As for the discussion of the candidates, I'd argue that it is less important for the IMF head to speak good English than it is for the IMF head to stand up for the third world countries it is asked to help. I believe that it is less important for the IMF head to care about the lenders and investors and more important for the IMF to care about the people of the countries to whom it is making loans.
In no way does Lagarde qualify by those standards.
And she demonstrated it in her first day in office, by calling upon the Greek people who are demonstrating in the streets to support their own enforced poverty in the spirit of helping the French bankers to be assured of a continuing return on their investments.
June 29, 2011 2:31 PM
Putting aside that shargii chose to ignore my comments about Lagarde's poor performance for France and her terrible position on Greece, it's important to address the statement that there are no other viable candidates. To begin with, there is the current competitor, Carstens from Mexico. While the author of the article dismisses him as inadequate, she doesn't explain why.
But consider also candidates from Asia:
Kuroda, the head of the Asia Development Bank. Indrawati (a woman, incidentally) from Indonesia. Aziz (also a woman) from Kuala Lumpur. Min Zhu, from China, who currently advises the IMF.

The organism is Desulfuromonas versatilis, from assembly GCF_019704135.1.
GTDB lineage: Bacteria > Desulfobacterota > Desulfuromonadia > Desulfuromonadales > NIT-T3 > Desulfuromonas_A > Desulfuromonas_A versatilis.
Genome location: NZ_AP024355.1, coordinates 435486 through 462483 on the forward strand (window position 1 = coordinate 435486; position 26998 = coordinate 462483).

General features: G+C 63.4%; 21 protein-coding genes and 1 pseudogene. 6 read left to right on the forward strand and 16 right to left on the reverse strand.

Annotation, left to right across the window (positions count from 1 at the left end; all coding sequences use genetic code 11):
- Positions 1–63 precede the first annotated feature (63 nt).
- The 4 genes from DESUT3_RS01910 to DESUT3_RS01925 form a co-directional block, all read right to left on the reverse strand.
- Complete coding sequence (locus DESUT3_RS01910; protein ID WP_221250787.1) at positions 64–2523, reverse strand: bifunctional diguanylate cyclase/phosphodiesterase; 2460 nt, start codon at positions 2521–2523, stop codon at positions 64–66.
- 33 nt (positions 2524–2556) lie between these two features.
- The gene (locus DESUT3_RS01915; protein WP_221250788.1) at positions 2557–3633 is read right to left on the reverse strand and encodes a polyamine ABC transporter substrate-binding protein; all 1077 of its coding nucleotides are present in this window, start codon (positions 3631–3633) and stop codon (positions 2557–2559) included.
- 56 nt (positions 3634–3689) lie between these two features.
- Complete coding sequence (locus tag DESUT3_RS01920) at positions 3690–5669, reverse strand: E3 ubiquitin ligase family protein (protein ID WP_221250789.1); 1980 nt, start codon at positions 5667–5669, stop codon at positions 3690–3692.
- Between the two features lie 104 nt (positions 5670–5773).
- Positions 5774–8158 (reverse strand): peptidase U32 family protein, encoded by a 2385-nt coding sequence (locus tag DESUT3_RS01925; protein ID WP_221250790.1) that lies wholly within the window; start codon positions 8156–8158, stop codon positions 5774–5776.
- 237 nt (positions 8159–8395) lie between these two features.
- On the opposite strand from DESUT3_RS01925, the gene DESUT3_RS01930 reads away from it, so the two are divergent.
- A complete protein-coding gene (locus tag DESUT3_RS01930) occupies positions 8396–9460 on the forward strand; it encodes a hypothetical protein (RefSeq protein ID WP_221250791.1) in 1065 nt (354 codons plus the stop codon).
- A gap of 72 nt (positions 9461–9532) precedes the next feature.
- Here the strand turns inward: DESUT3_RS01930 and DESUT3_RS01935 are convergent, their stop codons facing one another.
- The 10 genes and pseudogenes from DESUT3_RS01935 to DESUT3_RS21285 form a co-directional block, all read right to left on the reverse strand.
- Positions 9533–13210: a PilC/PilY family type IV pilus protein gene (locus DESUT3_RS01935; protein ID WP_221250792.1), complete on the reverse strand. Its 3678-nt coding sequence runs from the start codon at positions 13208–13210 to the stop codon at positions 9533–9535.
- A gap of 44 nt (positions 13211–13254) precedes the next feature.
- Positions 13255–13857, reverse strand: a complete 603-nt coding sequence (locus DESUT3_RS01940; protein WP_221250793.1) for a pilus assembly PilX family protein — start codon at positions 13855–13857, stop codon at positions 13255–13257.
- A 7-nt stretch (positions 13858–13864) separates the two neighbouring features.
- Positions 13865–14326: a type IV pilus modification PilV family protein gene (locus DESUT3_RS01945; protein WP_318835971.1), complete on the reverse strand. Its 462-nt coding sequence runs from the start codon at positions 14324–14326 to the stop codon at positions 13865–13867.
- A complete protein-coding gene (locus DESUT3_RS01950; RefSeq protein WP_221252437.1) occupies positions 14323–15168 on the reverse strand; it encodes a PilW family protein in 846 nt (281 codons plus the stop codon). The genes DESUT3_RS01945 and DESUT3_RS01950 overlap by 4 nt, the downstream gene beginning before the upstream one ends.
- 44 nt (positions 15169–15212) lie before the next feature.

This doesn't even mention South Americans or Africans.
Does sharqii really believe that none of these people is capable of doing what Lagarde can do? Why? On what basis has he or she made the decision that Lagarde is the best of all these possibilities?
We live in a Western-centric world...one that doesn't permit most of us to even consider that the expertise and leadership we seek could possibly be found outside of that world. But we're wrong. Lagarde is not only not a good economics minister for France. She's the wrong person at the wrong time for the IMF. And there are many, many people in the continents other than North America and Europe who would be better.
June 17, 2011 6:38 AM
This is wrong on many counts.
First, it is disingenuous to claim that no one should consider that Lagarde is a woman when making the decision, but that it will be a triumph for women if she is chosen.
Second, it is simply wrong to claim that no one should consider that she comes from Europe in general and France in particular. The IMF's long and terrible history is one of asserting European and American power over struggling countries when they are at their most vulnerable. Now, as the emerging economies share an increasing load at the IMF and as the IMF becomes the lender of last resort not to the third world, but to Europe, it's well past time to change that history. It's time for someone outside of Europe and the US to run it. And it is particularly wrong for someone from France to run the IMF. That's because France is significantly exposed on loans to Greece and so it's hard to imagine that someone from France will be impartial with regard to the matter.